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Tuesday, 9 September 1958
Page: 1010

Mr ALLAN FRASER (EDEN-MONARO, NEW SOUTH WALES) (Monaro) . - I wish to comment briefly on a statement made by the Minister for Immigration (Mr. Downer). Even at this late hour, such a statement should not go unchallenged. The Minister was replying to the honorable member for Lalor (Mr. Pollard) on the Tropeano case. I have no direct knowledge of that case and. of course, I express no judgment as to whether Tropeano should be allowed to remain in Australia or not. But the Minister was dealing with contentions by the honorable member for Lalor as to the proper extent of ministerial power in deportation matters.

It seems to be undisputed that there is a possibility that this man will be allowed to remain in this country. The Minister has undertaken to examine fresh evidence and information and to review the whole case. But it also appears that if this man had not had friends and relatives to champion his cause, he would, under the exercise of the Minister's powers, now be on the high seas, deported from Australia, and beyond any possibility of having his case dealt with in any other way. It is in those circumstances that I question the statement which I understood the Minister to make - that if a Minister is given power, and very wide power, to import people into Australia, it follows as a necessary corollary that he should have some similar power to deport people from Australia. I do not think there is any corollary there at all, and that statement should not be allowed to stand.

Obviously, the Minister must be given very wide power indeed to import people into Australia. Those people are not within the scope of our law and cannot be dealt with by our courts. They are completely outside this country. We have no way whatever of judging their case, because we do not know them, and they are not in our country. However, it does not follow that the Minister cannot exercise with justice the power to import people into Australia, and it does not follow for one moment that there is not considerable, unfair discrimination in the choice of those who are allowed to come into Australia and in the shutting out of people because of their advanced or radical political opinions. I do not want to enter further into that aspect other than to say that whilst it may not be desirable, it is inevitable that the Minister must be given wide power over the importation of people into this country because the Parliament has no way of directly reviewing the decisions he has to make.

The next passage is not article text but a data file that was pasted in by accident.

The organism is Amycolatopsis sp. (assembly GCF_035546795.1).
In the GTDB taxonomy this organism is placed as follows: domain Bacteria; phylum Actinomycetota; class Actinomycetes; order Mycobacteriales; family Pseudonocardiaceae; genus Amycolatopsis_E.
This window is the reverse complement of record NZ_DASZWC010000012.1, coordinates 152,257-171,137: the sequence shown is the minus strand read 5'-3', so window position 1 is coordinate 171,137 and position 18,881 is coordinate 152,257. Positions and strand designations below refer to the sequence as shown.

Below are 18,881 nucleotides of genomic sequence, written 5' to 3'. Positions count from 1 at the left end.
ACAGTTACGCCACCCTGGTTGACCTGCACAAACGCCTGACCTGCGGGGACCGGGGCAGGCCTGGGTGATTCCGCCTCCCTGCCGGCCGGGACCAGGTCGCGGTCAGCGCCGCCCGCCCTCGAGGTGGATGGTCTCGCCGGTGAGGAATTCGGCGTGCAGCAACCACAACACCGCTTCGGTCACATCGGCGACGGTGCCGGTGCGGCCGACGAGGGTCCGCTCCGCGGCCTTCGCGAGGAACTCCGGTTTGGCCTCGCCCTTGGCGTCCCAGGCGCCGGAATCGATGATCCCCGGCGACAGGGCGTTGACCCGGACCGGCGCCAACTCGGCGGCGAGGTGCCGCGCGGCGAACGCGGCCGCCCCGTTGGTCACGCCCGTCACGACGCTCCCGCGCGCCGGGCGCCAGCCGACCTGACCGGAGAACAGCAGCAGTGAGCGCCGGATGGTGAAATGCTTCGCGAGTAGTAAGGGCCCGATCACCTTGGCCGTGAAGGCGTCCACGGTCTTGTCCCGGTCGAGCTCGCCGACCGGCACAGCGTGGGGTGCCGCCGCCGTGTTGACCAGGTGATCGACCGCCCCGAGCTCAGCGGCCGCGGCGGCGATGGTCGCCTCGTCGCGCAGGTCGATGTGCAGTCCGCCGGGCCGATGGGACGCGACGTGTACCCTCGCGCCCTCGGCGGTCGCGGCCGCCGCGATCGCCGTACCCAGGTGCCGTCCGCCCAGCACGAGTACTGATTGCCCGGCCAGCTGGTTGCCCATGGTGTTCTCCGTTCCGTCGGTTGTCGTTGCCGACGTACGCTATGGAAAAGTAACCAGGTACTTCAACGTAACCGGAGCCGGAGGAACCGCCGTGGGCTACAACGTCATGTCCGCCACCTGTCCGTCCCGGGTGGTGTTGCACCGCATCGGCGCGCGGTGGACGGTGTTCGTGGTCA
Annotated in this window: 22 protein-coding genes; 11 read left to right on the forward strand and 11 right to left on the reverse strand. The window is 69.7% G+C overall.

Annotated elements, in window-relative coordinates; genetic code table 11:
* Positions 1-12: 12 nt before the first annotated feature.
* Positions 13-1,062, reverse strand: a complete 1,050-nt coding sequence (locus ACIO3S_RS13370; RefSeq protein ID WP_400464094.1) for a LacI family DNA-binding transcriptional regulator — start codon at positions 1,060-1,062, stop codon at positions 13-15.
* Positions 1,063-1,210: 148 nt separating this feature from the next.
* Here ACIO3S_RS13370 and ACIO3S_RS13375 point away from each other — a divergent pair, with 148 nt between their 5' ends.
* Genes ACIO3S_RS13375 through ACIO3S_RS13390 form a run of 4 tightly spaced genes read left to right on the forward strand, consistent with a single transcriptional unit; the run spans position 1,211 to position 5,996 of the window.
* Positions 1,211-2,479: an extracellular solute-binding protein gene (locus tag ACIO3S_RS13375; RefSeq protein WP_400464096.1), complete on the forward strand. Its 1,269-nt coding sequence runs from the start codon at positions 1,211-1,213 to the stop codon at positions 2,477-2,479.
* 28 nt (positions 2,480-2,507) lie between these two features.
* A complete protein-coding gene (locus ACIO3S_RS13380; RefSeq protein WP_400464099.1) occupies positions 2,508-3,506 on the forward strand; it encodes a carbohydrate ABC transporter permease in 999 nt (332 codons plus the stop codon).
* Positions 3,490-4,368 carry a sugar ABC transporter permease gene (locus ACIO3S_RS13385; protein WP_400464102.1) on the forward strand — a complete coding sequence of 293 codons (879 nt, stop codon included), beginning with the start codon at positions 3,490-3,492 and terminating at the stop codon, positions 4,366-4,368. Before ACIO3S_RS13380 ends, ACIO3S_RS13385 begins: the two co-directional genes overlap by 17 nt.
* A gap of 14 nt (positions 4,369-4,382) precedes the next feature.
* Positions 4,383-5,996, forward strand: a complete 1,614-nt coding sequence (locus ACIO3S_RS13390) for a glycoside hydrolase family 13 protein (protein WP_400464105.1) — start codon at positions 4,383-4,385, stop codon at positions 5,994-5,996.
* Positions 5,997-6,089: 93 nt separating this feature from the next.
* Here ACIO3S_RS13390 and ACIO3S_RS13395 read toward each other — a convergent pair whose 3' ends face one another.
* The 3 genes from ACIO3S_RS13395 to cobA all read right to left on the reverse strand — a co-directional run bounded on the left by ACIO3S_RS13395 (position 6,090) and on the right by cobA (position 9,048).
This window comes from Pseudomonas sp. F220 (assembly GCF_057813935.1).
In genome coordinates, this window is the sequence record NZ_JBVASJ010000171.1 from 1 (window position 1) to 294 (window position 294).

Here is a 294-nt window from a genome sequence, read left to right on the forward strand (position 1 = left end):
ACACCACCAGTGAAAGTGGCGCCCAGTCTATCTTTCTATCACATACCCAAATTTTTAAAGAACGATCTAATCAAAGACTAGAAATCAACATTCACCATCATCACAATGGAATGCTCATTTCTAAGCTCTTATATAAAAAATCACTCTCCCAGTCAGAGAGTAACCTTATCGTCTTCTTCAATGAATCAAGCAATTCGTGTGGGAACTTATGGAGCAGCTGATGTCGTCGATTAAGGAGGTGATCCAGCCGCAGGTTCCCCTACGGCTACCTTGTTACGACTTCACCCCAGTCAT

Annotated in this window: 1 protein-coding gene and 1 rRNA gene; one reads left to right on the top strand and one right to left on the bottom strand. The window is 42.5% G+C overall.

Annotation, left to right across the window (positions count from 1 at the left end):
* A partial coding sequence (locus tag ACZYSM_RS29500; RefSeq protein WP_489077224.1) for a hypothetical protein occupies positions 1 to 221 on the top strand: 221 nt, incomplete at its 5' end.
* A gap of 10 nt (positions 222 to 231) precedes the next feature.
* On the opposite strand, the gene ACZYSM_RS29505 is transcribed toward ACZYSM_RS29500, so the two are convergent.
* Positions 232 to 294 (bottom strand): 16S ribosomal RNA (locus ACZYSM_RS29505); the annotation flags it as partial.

A totally different position surely should exist once a person has been admitted into this community. Once he has been brought here and is within this community it would be the sheerest despotism to say that everything else should be set aside and that the Minister should possess power to deport equal to the power he possesses to import a man into this country. Instead, surely the proper position is that the man, once having been admitted into this community, should from then onwards be given the maximum protection of our laws.

It is on that point that I rise to speak to-night, because the Minister said that honorable members should have inherent faith in the Ministers who are appointed to deal with these matters. I think that is the exact opposite of the truth. I think honorable members should have inherent suspicion of all Ministers in the execution of their administrative duties. I think that if any other position arises the value of the parliamentary system is considerably reduced. It is important that a Minister should have behind him the loyal support of the majority, which consists of those who are on the Government side, in matters of policy, but in matters of administration, particularly affecting individual rights, the proper function of all members of Parliament is to be eternally vigilant on behalf of the individual whose rights are being challenged, and suspicious of the way in which the Minister is exercising those administrative powers under the guidance of outside officials. If the Parliament adopted the view of the Minister that the Parliament itself should have inherent faith in the wisdom and Tightness of ministerial administrative actions, it would set aside its proper function in those matters in giving protection to the rights of indivdual citizens and would also set aside its recognition of the corrupting influence of power even on the most upright of the servants of the Queen in this Parliament.

Proposed votes agreed to.

Progress reported.

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